A few weeks ago I was watching a sermon by T.D. Jakes entitled “It’s not what it looks like.”. He discussed the story of Jesus with the woman at the well.

Jesus had sent his disciples away to get him something to eat, but when they returned he was sitting with a woman (known to be promiscuous) and told them he wasn’t hungry.

Now, to the common eye (and his disciples were common) it probably looked like Jesus sent his boys away so he could get his mack on. But in fact, he knew they would get in the way of the lesson he needed to teach this woman, so he sent them out of the way so he could do his job.

Now this could have proven an example of Jesus falling victim to a mis-story. Unlike a mystery where something is utterly unknown, a mis-story requires SOME information, but that information is exaggerated until it is a half-true or a complete lie.

I thought about how often this happens to us. How often something isn’t what it seems. How many times we have fallen victim to someone else’s perceptions of us.

I’m reminded of another pastor, A.R. Bernard, who said that he often doesn’t go out to dinner with members of his congregation because he doesn’t like to work during his down time. In other words, these people have created an image of him as their pastor that he would have to work to maintain should he spend time with them outside their normal setting. However, it was what he said next that astounded me. He said,”- tel them when THEY mature then we can spend some time together.”

In short, when you grow up enough to see me as I am (faults and all) rather than become disheartened with my humanity and imperfections, rather than allow your misguided exultations to become fuel for a mis-story, then when can spend some time just being ourselves in one another’s presence.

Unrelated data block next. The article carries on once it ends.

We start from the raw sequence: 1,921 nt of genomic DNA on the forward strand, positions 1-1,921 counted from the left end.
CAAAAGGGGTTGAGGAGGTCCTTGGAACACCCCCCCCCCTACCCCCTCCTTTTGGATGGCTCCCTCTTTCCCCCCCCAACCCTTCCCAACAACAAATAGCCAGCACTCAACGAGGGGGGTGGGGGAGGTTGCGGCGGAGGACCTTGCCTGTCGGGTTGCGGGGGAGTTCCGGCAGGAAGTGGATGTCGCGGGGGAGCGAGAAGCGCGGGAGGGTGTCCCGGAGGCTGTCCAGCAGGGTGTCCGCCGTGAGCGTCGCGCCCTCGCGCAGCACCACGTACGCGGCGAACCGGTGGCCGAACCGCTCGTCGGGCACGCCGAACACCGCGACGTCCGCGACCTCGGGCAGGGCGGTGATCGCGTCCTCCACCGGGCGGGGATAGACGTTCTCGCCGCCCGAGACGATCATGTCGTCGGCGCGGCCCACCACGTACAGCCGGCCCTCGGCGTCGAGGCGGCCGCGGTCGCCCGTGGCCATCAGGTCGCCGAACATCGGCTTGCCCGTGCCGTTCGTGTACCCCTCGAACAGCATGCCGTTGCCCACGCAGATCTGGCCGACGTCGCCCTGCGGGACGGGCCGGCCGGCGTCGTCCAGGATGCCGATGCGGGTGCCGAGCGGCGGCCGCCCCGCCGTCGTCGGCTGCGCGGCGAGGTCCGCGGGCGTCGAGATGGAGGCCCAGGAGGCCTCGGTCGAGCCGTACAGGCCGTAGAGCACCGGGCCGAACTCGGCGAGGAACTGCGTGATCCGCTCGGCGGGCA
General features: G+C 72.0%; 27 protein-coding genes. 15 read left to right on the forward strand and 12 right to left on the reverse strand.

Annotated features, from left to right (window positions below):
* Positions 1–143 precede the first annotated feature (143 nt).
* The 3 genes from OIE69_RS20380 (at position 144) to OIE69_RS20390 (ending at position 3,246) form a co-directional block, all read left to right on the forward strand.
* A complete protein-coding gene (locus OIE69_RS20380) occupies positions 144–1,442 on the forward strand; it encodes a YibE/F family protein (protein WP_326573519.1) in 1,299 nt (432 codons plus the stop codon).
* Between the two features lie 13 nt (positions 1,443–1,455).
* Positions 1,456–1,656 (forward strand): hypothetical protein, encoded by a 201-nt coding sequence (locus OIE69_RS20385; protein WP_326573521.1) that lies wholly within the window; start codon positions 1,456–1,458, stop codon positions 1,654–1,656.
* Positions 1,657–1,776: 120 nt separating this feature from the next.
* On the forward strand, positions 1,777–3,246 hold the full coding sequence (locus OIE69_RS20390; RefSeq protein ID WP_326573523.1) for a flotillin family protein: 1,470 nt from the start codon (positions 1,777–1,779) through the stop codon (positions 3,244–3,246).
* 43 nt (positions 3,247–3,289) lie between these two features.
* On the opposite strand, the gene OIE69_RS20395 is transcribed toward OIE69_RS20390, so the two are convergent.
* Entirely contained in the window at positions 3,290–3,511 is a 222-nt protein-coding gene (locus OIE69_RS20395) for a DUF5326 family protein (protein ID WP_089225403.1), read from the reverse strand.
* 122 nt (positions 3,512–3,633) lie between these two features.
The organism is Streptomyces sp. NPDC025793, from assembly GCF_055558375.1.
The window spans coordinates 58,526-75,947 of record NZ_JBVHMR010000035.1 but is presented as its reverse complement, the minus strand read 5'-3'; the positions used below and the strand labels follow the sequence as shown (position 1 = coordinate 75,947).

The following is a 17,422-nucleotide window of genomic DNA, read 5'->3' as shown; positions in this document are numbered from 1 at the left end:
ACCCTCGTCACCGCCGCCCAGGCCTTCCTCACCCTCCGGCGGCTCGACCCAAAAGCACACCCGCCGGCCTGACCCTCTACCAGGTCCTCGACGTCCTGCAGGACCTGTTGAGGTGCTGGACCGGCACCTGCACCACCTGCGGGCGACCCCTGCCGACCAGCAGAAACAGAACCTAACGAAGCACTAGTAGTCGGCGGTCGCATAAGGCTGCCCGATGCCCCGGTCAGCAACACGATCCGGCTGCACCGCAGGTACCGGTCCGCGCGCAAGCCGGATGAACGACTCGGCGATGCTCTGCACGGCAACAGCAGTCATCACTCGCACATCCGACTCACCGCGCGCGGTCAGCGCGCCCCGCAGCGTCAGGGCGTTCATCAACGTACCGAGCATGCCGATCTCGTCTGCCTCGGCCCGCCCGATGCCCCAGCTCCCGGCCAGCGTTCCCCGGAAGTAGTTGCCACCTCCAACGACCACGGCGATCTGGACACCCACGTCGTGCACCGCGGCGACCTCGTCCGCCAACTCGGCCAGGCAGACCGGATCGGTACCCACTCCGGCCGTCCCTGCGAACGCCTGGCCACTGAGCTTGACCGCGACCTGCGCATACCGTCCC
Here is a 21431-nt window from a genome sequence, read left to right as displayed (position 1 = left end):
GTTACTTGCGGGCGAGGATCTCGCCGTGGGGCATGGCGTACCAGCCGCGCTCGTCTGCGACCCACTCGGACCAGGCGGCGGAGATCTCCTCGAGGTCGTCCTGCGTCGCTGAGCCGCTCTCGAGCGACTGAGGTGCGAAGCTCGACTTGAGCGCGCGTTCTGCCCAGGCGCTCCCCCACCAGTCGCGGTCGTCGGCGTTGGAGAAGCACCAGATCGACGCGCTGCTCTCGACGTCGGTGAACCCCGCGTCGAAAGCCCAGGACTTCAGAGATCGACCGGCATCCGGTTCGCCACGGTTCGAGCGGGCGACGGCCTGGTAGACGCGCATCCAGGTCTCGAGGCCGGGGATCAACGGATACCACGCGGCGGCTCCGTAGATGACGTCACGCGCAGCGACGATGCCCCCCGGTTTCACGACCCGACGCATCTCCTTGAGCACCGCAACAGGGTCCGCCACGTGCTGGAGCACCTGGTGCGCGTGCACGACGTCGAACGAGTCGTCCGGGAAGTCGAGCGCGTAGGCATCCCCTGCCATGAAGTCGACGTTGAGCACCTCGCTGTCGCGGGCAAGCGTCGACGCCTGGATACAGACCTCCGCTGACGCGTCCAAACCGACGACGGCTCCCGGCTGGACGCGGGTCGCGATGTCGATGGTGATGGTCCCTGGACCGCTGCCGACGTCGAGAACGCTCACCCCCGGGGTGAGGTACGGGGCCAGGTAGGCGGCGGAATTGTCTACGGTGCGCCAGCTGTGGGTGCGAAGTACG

It made me think about myself and my own experiences with mis-stories.

For instance, I recall a time not too long ago when a friend was telling me a story about his sister. He mentioned she was moving out of town to find work. For whatever reason, he closed out the story with “She’s like you; she can’t be without money.”

I wondered what about my life had given him that impression. Perhaps he perceived my constant pursuit of money as a constant acquisition of it. Maybe he thought I pursued it because I couldn’t live without it. Regardless, I wondered (and still do) what would change if he knew that I’ve always been without money; that I usually am without money; that my pursuit of money is not for me, but for my children whom I’d like to spare the hardships of my reality. I didn’t say a word to my friend, but I just thought to myself, “It ain’t what it looks like.”

It happens to us all. But the thing to look at is why this is happening. It is merely a misunderstanding that can be cleared up with a little discussion – as with me and my friend? Or is it something more? Are your mis-stories the result of you not standing in your truth and telling it yourself? Have others come in and spun tales about you based on what they see and hear because you haven’t set the record straight?

I recall, years ago, a friend of a guy I was dating at the time offered to come help me shovel my grandmother’s driveway after church. He knew that my boyfriend was planning something special and he wanted to help me get to it sooner.

He wasn’t much help. I’d done all of my grandmother front walkway plus the neighbor’s next door by the time he cleared the driveway. Then we went inside and I made some of my specialty cocoa. I put on some make-up, put my pumps in a bag and made my way to my boyfriend’s house.

This guy escorted me to my final destination just so he could tell my boyfriend about his experience. He said, “Man, it was crazy to me. She handled that snow like a professional – that I expected. But then she turned around and got in the kitchen like a chef. And she flipped it again with the make-up and the hair. I always thought she was just a tomboy.”

This is where maturity of the other person comes in. His bubble was burst because his perception of me was skewed in the first place. He couldn’t fathom that there were so many sides to me. But truthfully, it was my own fault. In the five or six years I had known this guy (by then) I never took the time to show him different sides of me; to teach him who I was. I allowed him to think what he thought and to write my mis-stories.

When you show someone your poker hand and they still choose to play Go Fish, that their fault. But when you hold everything to your vest and let people assume…that’s yours.

So my advice today, go live your life. Take chances. Explore. But most of all, be honest about who you are. Stand in your truth and claim it. Don’t ever let another soul tell your story…because nobody does it better than you.

Namaste!

Posted by The Blue Jean Diva, mz. iscis malone, with WordPress for BlackBerry.

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